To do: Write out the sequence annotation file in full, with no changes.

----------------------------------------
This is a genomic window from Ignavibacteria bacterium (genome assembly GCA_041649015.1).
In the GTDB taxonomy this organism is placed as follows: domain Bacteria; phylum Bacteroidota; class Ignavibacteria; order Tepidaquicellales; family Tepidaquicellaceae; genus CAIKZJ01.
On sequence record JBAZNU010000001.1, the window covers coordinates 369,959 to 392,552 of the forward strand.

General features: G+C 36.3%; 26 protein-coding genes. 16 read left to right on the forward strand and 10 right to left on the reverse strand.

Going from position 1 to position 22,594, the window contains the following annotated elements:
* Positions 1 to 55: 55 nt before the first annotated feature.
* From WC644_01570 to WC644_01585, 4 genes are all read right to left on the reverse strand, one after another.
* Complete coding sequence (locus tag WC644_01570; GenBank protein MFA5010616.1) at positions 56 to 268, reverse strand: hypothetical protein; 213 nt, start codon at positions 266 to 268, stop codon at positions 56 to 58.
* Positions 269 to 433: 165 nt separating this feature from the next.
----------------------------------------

This is a genomic window from Ignavibacteria bacterium (genome assembly GCA_041649015.1).
In the GTDB taxonomy this organism is placed as follows: domain Bacteria; phylum Bacteroidota; class Ignavibacteria; order Tepidaquicellales; family Tepidaquicellaceae; genus CAIKZJ01.
On sequence record JBAZNU010000001.1, the window covers coordinates 369,959 to 392,552 of the forward strand.

General features: G+C 36.3%; 26 protein-coding genes. 16 read left to right on the forward strand and 10 right to left on the reverse strand.

Going from position 1 to position 22,594, the window contains the following annotated elements:
* Positions 1 to 55: 55 nt before the first annotated feature.
* From WC644_01570 to WC644_01585, 4 genes are all read right to left on the reverse strand, one after another.
* Complete coding sequence (locus tag WC644_01570; GenBank protein MFA5010616.1) at positions 56 to 268, reverse strand: hypothetical protein; 213 nt, start codon at positions 266 to 268, stop codon at positions 56 to 58.
* Positions 269 to 433: 165 nt separating this feature from the next.